Utah Jazz brass hitting the road for player evaluations
SALT LAKE CITY — The Utah Jazz held two pre-draft workouts at their training facility in the past three days, but they won't have any tryout sessions in the Beehive State for another week or so.
Trips to Chicago and Europe are next on the itinerary.
And those are business trips, not vacations.
Jazz brass, including coach Tyrone Corbin and general manager Kevin O'Connor, will get a chance to work out and interview Turkish center Enes Kanter in the Windy City on Thursday and Friday.
O'Connor and Walt Perrin, the Jazz's vice president of player personnel, will then pack their bags for an overseas swing that will include a stop at the three-day EuroCamp in Treviso, Italy.
Thirty players — early entries and draft eligible international prospects — are expected to attend the only pre-draft camp held outside of the U.S. from June 11-13.
The Jazz will get a chance to evaluate intriguing power forward Bismack Biyombo of the Republic of Congo. Lithuania's Donatas Motiejunas, Latvia's Davis Bertans and Brazil's Lucas Nogueira will also attend.
It's uncertain whether international lottery hopefuls Jonas Valanciunas (Lithuania) and Jan Vesely (Czech Republic) will be there.
The Jazz, owners of the third and 12th overall picks for the June 23 draft, expect to bring many lottery prospects through Utah for workouts and/or interviews in upcoming weeks.
Utah continues to attempt to secure an interview with Arizona forward Derrick Williams, whom experts believe will go No. 2. It appears, however, that Duke point guard Kyrie Irving, the draft's top prospect, will not do anything with teams other than Cleveland, which has the No. 1 overall pick.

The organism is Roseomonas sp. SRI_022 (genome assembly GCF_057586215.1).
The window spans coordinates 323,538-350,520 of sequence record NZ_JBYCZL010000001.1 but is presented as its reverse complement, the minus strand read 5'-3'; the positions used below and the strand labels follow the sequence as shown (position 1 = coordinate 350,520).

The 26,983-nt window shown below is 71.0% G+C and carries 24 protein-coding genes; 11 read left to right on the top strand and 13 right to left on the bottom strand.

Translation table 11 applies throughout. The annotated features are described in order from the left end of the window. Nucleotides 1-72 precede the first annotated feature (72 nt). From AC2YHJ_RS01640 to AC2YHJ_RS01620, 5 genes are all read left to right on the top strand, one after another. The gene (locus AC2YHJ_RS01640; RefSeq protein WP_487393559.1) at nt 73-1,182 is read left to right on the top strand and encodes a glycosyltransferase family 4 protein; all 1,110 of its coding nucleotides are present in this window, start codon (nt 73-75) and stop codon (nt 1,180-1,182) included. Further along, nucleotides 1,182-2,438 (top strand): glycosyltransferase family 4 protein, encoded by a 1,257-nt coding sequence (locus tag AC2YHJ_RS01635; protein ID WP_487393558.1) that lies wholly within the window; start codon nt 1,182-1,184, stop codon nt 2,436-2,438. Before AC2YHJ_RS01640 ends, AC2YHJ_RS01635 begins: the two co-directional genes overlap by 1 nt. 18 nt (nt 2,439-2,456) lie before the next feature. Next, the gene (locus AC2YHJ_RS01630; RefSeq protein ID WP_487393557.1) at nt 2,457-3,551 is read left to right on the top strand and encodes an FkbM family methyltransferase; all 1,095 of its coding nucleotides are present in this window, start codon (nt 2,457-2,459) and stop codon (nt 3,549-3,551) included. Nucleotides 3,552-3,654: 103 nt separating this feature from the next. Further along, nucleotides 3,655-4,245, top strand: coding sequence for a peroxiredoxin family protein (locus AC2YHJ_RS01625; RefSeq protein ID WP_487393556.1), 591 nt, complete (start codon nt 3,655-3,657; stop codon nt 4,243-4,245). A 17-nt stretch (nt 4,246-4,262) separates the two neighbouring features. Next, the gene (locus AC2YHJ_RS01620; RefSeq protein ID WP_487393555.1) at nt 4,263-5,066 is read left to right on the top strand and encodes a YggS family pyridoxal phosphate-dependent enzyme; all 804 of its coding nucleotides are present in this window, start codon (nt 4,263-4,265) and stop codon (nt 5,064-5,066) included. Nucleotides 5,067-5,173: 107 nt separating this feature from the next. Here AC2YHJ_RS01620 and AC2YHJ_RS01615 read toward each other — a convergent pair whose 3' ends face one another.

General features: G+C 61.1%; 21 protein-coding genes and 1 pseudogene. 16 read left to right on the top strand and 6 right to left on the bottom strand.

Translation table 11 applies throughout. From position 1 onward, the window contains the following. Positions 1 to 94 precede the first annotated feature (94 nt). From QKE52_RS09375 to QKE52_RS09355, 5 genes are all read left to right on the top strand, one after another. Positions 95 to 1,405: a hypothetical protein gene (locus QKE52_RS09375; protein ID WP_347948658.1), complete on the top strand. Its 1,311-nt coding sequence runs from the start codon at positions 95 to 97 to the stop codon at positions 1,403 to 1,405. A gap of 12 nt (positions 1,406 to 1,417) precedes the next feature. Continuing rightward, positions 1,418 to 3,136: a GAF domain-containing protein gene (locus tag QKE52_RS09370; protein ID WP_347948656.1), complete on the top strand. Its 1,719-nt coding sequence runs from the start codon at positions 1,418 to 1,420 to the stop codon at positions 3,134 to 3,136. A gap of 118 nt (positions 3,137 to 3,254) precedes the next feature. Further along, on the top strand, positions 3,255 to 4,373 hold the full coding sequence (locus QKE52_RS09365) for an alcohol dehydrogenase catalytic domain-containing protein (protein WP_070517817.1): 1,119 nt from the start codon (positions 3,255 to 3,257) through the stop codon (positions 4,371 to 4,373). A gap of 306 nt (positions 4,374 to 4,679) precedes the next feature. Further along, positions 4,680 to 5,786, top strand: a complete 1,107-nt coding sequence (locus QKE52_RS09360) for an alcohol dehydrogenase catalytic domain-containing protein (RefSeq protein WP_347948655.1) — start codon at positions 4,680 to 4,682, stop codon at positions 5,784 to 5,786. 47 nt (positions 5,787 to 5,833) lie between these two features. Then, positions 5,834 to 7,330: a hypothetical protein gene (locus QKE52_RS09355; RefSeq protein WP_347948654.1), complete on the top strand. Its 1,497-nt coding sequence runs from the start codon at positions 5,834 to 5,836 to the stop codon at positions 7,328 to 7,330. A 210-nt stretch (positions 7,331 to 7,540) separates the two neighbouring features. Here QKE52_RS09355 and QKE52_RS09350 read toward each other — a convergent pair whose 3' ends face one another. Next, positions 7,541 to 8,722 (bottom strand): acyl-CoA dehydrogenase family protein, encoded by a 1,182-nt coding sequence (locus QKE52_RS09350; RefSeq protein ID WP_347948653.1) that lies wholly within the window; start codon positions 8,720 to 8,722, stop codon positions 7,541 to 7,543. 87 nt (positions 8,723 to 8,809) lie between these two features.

The Jazz have scheduled a workout with BYU point guard Jimmer Fredette in Utah, but the team has not released the date.
JEALOUSY JIMMERED: Jackson Emery can shoot the lights out, and his shot was even praised by Jazz coach Corbin after Tuesday's workout.
But the former BYU shooting guard admitted that there was "some sacrifice" on the part of players not named Jimmer at BYU — and it was for the good of the Cougars.
That sacrifice was not accompanied by ill will, by the way, even if others were constantly playing in Fredette's large shadow.
"It's hard to get mad at a guy for shooting shots if he's shooting 48 percent. It's hard to get mad at a guy for shooting shots if you're winning all the time," said Emery, whose Cougars won 32 games and made the Sweet Sixteen last season. "So we were happy with our roles. The most important thing to us was team success."
That winning had another benefit. It put BYU players — even the ones not named Jimmer — on the radar.
And he thoroughly enjoyed being a blip on the Jazz's screen at Tuesday's workout.
"It's fun," he said. "This is why you play basketball. You take it from one level to the next and you just try to get better each time.
SUMMER PLANS: Many people might expect an NBA lockout to happen come July 1. Perrin isn't operating under that assumption.
That explains why the Jazz held a pre-draft workout Tuesday with four guards — BYU's Emery, Westminster's Michael Stockton, Kansas' Brady Morningstar and Virginia's Mustapha Farrakhan — who are not expected to be picked at the NBA Draft in three weeks.
Perrin explained his current job duties as being three-fold:
"One is bringing in draft guys in our range," he said. "Two is bringing in draft guys in a range where we may be able to move a pick and get a pick. And three is (to) look at guys for summer league.
"And that's what we're doing."
It's uncertain whether summer leagues remain a possibility with the lockout threat.
"But," Perrin added, "I've got to be prepared to have one."
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